Urtica: from the Latin verb urere which means "to burn"
Southern nettle, onga (Chatham I. only)
Current Conservation Status
2012 - Not Threatened
Conservation status of New Zealand indigenous vascular plants, 2012
The conservation status of all known New Zealand vascular plant taxa at the rank of species and below were reassessed in 2012 using the New Zealand Threat Classification System (NZTCS). This report includes a statistical summary and brief notes on changes since 2009 and replaces all previous NZTCS lists for vascular plants. Authors: Peter J. de Lange, Jeremy R. Rolfe, Paul D. Champion, Shannel P. Courtney, Peter B. Heenan, John W. Barkla, Ewen K. Cameron, David A. Norton and Rodney A. Hitchmough. File size: 792KB
Previous Conservation Status
2009 - Not Threatened
2004 - Not Threatened
Urtica australis Hook.f.
Vascular - Native
The National Vegetation Survey (NVS) Databank
is a physical archive and electronic databank containing records of over 94,000 vegetation survey plots - including data from over 19,000 permanent plots. NVS maintains a standard set of species code abbreviations that correspond to standard scientific plant names from the Ngä Tipu o Aotearoa - New Zealand Plants database.
Dicotyledonous Herbs other than Composites
Urtica aucklandica Hook.f.
Endemic to the South western Fiordland Coast, Stewart, Chatham and other main subantarctic islands.
Abundant in coastal scrub and forest, favouring open ground, such as forest margins, open ground amongst scrub and grasses, and also cobble beaches and sand dunes. Common in damaged forest on the main Chatham Island.
Stout semi-deciduous shrub forming dense bushes up to 1 x 1 m. Branches semi-erect to erect, rooting at base up to 1 x 0.1 m, somewhat woody at base, semi-succulent. Young branchlets, petioles and inflorescence axes sparsely to densely clad in stinging hairs, these sometimes completely absent from stems. Interpetiolar stipules lanceolate, usually bifid, 20 mm long. Petioles up to 50 mm long, stout, somewhat fleshy, often with a pair of lateral leaflets developed near petiole base. Leaves dark green, 100-150 x 80-140 mm, broadly ovate-cordate to suborbicular, acute to obtuse, coarsely dentate-serrate to subentire (rarely entire), teeth up to 10 mm long, stinging hairs confined to leaf margins and veins on leaf underside, often sparse or absent. Male inflorescence of 1-3 branched spikes up to 70 mm long; female inflorescence similar, flowers densely arranged, perianth in both sexes glabrate. Achenes (Seeds), pale brown, elliptic 1.5-2 mm.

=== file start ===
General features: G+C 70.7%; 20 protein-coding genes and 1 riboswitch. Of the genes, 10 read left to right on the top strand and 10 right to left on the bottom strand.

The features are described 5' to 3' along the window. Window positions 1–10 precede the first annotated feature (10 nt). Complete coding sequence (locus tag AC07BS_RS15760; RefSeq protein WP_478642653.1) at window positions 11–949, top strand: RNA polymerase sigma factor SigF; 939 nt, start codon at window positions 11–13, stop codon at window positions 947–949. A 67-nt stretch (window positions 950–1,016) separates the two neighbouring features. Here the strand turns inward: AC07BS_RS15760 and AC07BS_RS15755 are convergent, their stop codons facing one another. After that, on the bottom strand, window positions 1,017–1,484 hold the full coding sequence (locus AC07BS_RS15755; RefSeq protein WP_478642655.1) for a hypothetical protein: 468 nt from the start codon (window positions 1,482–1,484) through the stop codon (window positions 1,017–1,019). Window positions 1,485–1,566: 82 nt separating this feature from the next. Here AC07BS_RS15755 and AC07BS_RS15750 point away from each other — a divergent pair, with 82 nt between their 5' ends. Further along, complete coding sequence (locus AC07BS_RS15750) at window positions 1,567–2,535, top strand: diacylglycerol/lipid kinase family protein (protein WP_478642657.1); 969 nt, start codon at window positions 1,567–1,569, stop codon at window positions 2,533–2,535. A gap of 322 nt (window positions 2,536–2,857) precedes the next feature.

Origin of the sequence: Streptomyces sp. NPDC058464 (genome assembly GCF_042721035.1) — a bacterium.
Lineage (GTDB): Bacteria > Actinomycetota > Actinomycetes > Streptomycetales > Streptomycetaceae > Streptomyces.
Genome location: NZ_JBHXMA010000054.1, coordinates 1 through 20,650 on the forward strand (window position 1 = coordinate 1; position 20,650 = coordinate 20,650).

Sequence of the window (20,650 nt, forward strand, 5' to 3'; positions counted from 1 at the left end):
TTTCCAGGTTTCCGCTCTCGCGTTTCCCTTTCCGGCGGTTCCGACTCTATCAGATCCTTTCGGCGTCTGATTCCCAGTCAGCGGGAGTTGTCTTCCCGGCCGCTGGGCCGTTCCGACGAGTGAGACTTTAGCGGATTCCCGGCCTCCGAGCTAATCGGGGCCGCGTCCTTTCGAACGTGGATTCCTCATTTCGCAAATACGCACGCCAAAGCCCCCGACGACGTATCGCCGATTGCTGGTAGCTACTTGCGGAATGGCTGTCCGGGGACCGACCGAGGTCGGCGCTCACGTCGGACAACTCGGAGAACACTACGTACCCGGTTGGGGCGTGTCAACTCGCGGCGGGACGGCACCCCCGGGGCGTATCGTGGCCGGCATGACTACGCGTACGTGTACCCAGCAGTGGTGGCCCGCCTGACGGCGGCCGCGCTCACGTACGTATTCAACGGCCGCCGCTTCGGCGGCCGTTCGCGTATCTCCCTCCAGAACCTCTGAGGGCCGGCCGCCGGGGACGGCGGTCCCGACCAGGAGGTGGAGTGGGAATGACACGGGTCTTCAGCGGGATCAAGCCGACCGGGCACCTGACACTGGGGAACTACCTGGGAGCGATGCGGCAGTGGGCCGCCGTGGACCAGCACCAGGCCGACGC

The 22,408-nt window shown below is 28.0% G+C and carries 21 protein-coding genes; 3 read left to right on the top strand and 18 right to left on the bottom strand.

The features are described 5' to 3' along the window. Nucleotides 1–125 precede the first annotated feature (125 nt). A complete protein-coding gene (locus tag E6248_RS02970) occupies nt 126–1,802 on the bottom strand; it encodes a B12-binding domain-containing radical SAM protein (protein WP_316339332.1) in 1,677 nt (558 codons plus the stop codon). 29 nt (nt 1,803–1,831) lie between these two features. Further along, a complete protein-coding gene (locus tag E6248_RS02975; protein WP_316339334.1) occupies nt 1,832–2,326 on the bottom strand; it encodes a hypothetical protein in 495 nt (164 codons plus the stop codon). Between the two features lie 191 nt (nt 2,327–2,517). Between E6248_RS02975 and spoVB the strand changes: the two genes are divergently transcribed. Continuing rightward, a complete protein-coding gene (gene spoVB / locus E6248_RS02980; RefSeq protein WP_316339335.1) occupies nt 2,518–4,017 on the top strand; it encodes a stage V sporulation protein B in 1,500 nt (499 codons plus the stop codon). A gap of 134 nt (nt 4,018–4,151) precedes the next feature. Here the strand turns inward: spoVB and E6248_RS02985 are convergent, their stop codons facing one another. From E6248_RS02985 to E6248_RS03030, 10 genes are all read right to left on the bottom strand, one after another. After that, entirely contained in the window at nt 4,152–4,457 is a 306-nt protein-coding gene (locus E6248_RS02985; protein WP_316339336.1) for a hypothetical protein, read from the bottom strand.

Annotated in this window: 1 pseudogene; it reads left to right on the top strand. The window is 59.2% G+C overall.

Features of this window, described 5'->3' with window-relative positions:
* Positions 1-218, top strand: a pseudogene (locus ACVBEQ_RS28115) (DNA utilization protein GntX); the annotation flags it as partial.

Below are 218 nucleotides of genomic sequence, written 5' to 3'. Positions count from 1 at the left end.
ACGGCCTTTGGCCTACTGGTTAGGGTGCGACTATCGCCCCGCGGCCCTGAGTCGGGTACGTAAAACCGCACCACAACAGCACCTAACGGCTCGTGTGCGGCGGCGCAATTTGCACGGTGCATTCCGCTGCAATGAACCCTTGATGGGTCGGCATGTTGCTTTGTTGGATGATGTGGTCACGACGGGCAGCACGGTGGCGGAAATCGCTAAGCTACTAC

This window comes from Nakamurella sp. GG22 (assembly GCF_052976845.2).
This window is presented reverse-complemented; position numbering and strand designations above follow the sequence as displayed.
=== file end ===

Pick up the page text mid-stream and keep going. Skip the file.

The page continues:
Easily distinguished from all other indigenous and naturalised nettles by the broadly ovate, dark green leaves, 100-200 mm long, and stout shrubby semi-deciduous habit. It could perhaps be confused with the naturalised U. dioica but that species is distinctly long rhizomatous and has so far not been recorded from with the known range of U. australis. In New Zealand at least, both species can be easily distinguished by their chromosome number 2n = 24 in U. australis and 2n = 48 in U. dioica.
December - January
December - March
Easy from fresh seed or by the division of root pieces. Dislikes drought and/or high humidity. Plants in these conditions are prone to sudden collapse. Because of the painful stings it is rarely grown. It is an ideal host plant for the red admiral butterfly (this species is the only known host plant for the endemic Chatham Island red admiral).
Not Threatened Uncommon on Stewart Island. A cursed weed on the Chatham Islands. Relishes disturbance and is virtually untouched by large browsing animals.
2n = 24
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This page last updated on 20 Jan 2014